Ui-Maikai

The Kahala Story

Like a Hawaiian version of the phoenix, that mythical bird that rises from its own ashes, this legendary Aloha shirt designer label Kahala, flourished in the ‘40s, went bankrupt in the ‘70s, and was revived in modern times. Today the Kahala label is proudly brandished by a team of ultra-professional clothiers who are committed to preserving--and extending--the original’s legacy.

The original company was founded in 1936 as a partnership between the Frenchman George Brangier and a Californian, Nat Norfleet. Brangier, lured to Hawai‘i by his friend and swimming champion Duke Kahanamoku, was smitten with the culture, later opening a men’s clothing shop. By 1936 he and Norfleet had a factory producing shirts and swimwear.

Originally called Branfleet Sports Wear, the company was one of the first to switch from making strictly tailor-made shirts, to make them through a manufacturing process.  The name change to Kahala, took place in 1951. Surfing legend Duke Kanamoku was associated with Kahala Sportswear (Branfleet) in the mid-1930s until 1943 as a fashion consultant . The "Duke" was associated with the company again in 1961. During this period a Duke Kahanamoku label was created with the words “made in Hawaii by Kahala” directly beneath Duke’s name.

The romance and beauty of Hawai‘i were emblazoned in their Island motifs on print; designs included hibiscus, hula patterns, and even the Aloha tower. During World War II, the Aloha shirt industry thrived as GIs stationed on the Islands wore them while off-duty, and the shirt became popular with locals now deprived of imports. After the war, servicemen transported them back to Mainland. Between the ‘40s and ‘60s, Kahala’s complete line of women’s clothing met with great success across the country, and the firm went on to produce clothing for some of the era’s best surfers. But by the 1970s the company had fallen into disarray. Once one of America’s leading clothiers, it finally went bankrupt.

Dale Hope bought the Kahala name in 1979, fully aware that he was stepping into some very big shoes. ”We wanted to keep its legacy going with quality garments, and interesting art reflecting a passion for the Islands,” he recalls. “But it had a formidable reputation.”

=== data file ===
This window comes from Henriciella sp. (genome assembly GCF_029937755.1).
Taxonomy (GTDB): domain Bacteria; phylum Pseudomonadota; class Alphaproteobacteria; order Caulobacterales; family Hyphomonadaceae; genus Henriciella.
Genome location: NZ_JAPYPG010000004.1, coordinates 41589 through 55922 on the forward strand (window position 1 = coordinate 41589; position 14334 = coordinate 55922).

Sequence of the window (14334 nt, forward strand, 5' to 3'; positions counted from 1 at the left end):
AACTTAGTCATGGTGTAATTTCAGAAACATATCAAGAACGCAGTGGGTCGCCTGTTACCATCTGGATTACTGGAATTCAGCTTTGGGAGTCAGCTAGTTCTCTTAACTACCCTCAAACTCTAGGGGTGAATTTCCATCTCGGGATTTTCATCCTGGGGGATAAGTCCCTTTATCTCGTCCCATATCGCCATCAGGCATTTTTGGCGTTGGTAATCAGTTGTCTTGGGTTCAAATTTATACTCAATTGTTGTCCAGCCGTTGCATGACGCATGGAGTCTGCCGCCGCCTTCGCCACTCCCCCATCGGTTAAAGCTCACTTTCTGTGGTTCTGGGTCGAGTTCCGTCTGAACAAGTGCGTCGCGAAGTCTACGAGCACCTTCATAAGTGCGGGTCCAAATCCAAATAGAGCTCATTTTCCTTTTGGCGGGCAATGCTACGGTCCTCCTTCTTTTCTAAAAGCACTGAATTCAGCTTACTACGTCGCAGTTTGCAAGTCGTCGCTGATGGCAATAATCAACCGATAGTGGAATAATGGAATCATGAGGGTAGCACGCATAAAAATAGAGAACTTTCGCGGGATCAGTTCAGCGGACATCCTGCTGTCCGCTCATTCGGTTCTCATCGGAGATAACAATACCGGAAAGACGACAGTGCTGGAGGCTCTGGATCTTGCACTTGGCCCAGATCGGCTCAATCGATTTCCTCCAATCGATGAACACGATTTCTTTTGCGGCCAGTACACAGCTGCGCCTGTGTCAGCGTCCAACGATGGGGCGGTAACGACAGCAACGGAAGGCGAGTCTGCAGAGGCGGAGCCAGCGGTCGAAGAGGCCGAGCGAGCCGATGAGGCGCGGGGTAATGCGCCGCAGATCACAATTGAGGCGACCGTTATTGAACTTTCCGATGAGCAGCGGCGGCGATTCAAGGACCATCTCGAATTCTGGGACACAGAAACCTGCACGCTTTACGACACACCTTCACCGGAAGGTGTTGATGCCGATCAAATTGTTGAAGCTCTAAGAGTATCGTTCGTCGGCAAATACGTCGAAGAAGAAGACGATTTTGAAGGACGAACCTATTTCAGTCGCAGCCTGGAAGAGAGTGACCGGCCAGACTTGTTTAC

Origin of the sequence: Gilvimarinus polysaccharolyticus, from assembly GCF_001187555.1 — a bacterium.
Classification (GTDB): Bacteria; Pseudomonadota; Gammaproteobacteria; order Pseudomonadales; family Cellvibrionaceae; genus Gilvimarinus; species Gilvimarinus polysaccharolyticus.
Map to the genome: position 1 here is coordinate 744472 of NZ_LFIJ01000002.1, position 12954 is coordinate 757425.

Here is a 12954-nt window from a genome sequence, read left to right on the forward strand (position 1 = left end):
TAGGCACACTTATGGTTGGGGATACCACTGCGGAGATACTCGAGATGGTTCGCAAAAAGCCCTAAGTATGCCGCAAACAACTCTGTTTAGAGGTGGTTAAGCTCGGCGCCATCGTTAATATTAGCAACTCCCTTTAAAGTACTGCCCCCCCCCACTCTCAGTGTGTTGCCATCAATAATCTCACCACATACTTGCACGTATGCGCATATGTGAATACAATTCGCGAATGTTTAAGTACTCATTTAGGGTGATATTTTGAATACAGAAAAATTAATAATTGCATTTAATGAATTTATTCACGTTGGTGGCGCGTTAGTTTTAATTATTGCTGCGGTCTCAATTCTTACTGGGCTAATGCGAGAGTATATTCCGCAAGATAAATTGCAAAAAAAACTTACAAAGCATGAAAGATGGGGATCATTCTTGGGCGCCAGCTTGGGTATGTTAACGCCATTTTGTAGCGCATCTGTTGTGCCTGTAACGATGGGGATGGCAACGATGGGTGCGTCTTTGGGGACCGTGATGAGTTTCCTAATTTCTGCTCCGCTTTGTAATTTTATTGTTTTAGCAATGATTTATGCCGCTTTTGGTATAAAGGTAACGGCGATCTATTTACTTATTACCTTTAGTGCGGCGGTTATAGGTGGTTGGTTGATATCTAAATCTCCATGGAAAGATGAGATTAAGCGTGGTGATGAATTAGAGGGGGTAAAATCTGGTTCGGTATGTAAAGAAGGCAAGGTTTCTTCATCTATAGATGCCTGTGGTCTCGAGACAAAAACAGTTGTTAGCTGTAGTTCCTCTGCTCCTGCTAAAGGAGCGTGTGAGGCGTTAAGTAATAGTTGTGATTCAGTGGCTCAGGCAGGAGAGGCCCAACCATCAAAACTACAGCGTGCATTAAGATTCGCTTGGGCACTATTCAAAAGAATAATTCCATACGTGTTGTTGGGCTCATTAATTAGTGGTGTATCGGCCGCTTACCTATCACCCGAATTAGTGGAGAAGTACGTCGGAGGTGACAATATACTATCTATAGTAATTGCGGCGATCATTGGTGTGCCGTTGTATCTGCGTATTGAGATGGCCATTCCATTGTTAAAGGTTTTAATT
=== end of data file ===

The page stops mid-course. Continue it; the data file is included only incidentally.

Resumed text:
Hope, who was born in Honolulu, spent his life in and around Hawai‘i's garment industry. He inherited his parents clothing business when he was in his twenties. Hope is widely recognized as an authority on Aloha shirts, he received the first Governor's Cup for "Hawaii Apparel Manufacturer of the Year" in 1987. He is also author of the "Aloha Shirt Book" which is the most influential authority on the subject.

Hope had been working with his dad in the men’s shirt business under the label HRH. “Our label was confused with the English royalty; it wasn’t romantic; and it was a hard name to advertise,” says Hope. The name Kahala was also the name of a fashionable O‘ahu neighborhood bounded by beautiful Kahala Beach. “I wanted to change the name,” he says, “so we threw a big garden party and fashion show at a house on Kahala Beach.”

The buyers were persuaded and HRH officially became Kahala in 1979. In 1991 Hope sold the company, remaining as art director for 10 years, returning as brand manager when Tori Richard bought the company in 2006.

Hope and his team worked on creating a new label, new designs, evolving print techniques, and improving colors. Aloha shirts from the early illustrious years are prized for the artistry of print, fabrication, and stitching. Even some of their labels were regarded as mini art pieces. Hope seeks to maintain and recreate these high standards. He uses print houses in Japan that have served Kahala for decades. He prints on the finest cottons, rayon and linens and “much like the ’40s or ‘50s, the designs are elegant reflections of Hawaiian lifestyle, prints that have stories or meanings that are real.”

For a new label, Hope’s meticulous efforts took him out into the ocean to photograph a man paddling an outrigger canoe in the surf. Colors are denim-friendly, and prints have a hand-done feel, with a softer garment-washed look. Subtle changes in the Aloha shirts include color, contrast binding in the collar, zigzag stitching on the pocket, and unique recycled buttons.

Emma Howard, one of the artists who worked closely with Hope, does all her work for Kahala by hand. Each motif is unique, even if repeated. Howard’s studio -- a former carport near the beach, where she can hear the ocean and feel the wind  -- overlooks palm trees and plumerias, which have inspired some of her designs.

“Kahala’s customers are people who connect with the outdoors,” says Hope. “They look at our work and realize it’s an accurate reflection of something very special.” He sees his role as, “shepherd of the brand, guiding it and keeping it faithful to the customers.” He added: “We interpret Island lifestyle and put them on our garments, so people can wear their passion.”

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Written by Aviva Myers. Originally published in Hawaiian Style magazine Vol. 5 No. 3

Label History

 
1960s
 1989

 1992 - present 
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